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WaitHandle.WaitAny Method (WaitHandle[])

Waits for any of the elements in the specified array to receive a signal.

Namespace: System.Threading
Assembly: mscorlib (in mscorlib.dll)

public static int WaitAny (
	WaitHandle[] waitHandles
)
public static int WaitAny (
	WaitHandle[] waitHandles
)
public static function WaitAny (
	waitHandles : WaitHandle[]
) : int

Parameters

waitHandles

A WaitHandle array containing the objects for which the current instance will wait.

Return Value

The array index of the object that satisfied the wait.

Exception typeCondition

ArgumentNullException

The waitHandles parameter is a null reference (Nothing in Visual Basic) or one or more of the objects in the waitHandles array is a null reference (Nothing in Visual Basic).

NotSupportedException

The number of objects in waitHandles is greater than the system permits.

ApplicationException

waitHandles is an array with no elements.

AbandonedMutexException

The wait completed because a thread exited without releasing a mutex. This exception is not thrown on Windows 98 or Windows Millennium Edition.

AbandonedMutexException is new in the .NET Framework version 2.0. In previous versions, the WaitAny method returns true if the wait completes because a mutex is abandoned. An abandoned mutex indicates a serious coding error. The exception contains information useful for debugging.

The WaitAny method throws an AbandonedMutexException only when the wait completes because of an abandoned mutex. If waitHandles contains a released mutex with a lower index number than the abandoned mutex, the WaitAny method completes normally and the exception is not thrown.

NoteNote

In versions of the .NET Framework earlier than version 2.0, if a thread exits or aborts without explicitly releasing a Mutex, and that Mutex is at index 0 (zero) in a WaitAny array on another thread, the index returned by WaitAny is 128 instead of 0.

This method returns when any handle is signaled. If more than one object becomes signaled during the call, the return value is the array index of the signaled object with the smallest index value of all the signaled objects. On some implementations, if more that 64 handles are passed, a NotSupportedException is thrown.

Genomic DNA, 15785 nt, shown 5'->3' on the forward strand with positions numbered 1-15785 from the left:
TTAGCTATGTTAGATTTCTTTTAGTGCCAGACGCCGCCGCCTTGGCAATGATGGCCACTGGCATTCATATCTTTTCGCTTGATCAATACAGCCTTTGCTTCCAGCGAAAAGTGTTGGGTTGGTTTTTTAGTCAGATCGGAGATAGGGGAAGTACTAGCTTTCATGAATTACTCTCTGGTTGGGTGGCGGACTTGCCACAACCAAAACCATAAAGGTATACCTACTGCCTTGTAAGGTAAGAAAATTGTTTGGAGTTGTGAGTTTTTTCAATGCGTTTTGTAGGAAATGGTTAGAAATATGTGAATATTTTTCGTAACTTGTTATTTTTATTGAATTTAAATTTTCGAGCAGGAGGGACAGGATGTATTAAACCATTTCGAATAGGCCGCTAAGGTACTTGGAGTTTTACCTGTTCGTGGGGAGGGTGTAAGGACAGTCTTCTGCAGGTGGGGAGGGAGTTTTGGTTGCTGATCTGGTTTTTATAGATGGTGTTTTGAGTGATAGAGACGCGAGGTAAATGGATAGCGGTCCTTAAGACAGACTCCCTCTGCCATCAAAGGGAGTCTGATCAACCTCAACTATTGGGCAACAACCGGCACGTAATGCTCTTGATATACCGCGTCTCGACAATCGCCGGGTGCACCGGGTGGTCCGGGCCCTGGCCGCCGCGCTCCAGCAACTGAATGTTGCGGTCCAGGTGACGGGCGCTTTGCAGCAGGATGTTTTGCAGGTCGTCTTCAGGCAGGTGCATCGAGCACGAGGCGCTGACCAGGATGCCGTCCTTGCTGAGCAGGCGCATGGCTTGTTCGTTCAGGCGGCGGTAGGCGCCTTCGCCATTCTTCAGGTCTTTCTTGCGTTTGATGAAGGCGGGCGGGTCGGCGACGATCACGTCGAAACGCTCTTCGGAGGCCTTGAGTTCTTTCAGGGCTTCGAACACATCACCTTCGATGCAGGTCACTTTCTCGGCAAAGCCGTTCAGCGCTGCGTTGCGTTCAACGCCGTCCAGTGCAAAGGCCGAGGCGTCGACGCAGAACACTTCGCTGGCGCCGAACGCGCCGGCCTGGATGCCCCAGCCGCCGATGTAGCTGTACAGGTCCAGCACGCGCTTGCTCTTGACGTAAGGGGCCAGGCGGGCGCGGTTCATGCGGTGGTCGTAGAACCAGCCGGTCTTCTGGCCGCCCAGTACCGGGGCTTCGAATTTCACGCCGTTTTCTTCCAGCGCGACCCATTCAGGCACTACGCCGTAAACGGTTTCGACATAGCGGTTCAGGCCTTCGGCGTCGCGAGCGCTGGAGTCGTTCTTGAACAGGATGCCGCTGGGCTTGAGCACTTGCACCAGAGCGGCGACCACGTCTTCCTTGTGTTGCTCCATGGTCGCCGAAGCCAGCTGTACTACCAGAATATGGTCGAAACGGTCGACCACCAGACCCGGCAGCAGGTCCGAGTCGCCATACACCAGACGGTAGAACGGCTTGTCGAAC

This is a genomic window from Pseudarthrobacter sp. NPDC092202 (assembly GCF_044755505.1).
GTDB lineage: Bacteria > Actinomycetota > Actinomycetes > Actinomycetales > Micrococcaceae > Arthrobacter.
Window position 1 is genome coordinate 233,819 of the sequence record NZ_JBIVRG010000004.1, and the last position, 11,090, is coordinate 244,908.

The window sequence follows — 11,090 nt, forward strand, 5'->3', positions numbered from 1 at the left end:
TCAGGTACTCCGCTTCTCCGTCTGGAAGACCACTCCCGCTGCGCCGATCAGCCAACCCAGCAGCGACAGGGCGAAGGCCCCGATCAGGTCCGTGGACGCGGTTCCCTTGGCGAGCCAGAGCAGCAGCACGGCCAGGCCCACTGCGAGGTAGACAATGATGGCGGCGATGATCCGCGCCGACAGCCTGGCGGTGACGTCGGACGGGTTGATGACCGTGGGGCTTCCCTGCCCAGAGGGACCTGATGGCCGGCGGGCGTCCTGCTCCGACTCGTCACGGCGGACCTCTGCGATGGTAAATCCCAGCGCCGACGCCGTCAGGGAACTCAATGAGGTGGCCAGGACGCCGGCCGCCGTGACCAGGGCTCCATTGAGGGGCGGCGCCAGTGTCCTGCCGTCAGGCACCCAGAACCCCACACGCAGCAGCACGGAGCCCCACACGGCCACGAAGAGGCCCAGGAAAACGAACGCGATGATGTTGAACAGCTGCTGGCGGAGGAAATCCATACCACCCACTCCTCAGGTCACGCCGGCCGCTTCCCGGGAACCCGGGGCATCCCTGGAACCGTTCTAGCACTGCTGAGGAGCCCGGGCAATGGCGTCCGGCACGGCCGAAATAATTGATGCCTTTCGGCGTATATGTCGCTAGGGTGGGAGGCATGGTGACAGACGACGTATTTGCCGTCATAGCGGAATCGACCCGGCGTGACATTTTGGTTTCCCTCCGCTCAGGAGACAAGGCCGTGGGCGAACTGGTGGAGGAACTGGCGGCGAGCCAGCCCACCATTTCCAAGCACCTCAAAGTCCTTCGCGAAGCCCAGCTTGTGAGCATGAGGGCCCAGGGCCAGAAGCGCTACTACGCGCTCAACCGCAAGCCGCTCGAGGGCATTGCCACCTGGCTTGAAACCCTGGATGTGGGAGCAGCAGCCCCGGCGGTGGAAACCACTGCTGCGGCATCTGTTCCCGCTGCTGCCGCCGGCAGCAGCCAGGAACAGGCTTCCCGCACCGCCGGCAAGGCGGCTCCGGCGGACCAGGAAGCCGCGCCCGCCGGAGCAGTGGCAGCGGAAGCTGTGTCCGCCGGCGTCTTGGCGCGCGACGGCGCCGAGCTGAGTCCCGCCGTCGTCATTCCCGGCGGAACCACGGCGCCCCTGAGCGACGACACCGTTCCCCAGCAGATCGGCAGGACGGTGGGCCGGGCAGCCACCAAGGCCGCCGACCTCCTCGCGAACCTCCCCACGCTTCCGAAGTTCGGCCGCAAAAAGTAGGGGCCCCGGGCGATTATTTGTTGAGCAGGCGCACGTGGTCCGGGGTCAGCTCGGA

Calling this method overload is equivalent to calling the WaitAny(WaitHandle[],Int32,Boolean) method overload and specifying -1 (or Timeout.Infinite) for millisecondsTimeout and true for exitContext.

The following code example demonstrates calling the WaitAny method. This code example is part of a larger example provided for the WaitHandle class.

static void Main() 
{
    // Queue up two tasks on two different threads; 
    // wait until all tasks are completed.
    DateTime dt = DateTime.Now;
    Console.WriteLine("Main thread is waiting for BOTH tasks to complete.");
    ThreadPool.QueueUserWorkItem(new WaitCallback(DoTask), waitHandles[0]);
    ThreadPool.QueueUserWorkItem(new WaitCallback(DoTask), waitHandles[1]);
    WaitHandle.WaitAll(waitHandles);
    // The time shown below should match the longest task.
    Console.WriteLine("Both tasks are completed (time waited={0})", 
        (DateTime.Now - dt).TotalMilliseconds);

    // Queue up two tasks on two different threads; 
    // wait until any tasks are completed.
    dt = DateTime.Now;
    Console.WriteLine();
    Console.WriteLine("The main thread is waiting for either task to complete.");
    ThreadPool.QueueUserWorkItem(new WaitCallback(DoTask), waitHandles[0]);
    ThreadPool.QueueUserWorkItem(new WaitCallback(DoTask), waitHandles[1]);
    int index = WaitHandle.WaitAny(waitHandles);
    // The time shown below should match the shortest task.
    Console.WriteLine("Task {0} finished first (time waited={1}).",
        index + 1, (DateTime.Now - dt).TotalMilliseconds);
}

Windows 98, Windows 2000 SP4, Windows Millennium Edition, Windows Server 2003, Windows XP Media Center Edition, Windows XP Professional x64 Edition, Windows XP SP2, Windows XP Starter Edition

The .NET Framework does not support all versions of every platform. For a list of the supported versions, see System Requirements.

.NET Framework

Supported in: 2.0, 1.1, 1.0

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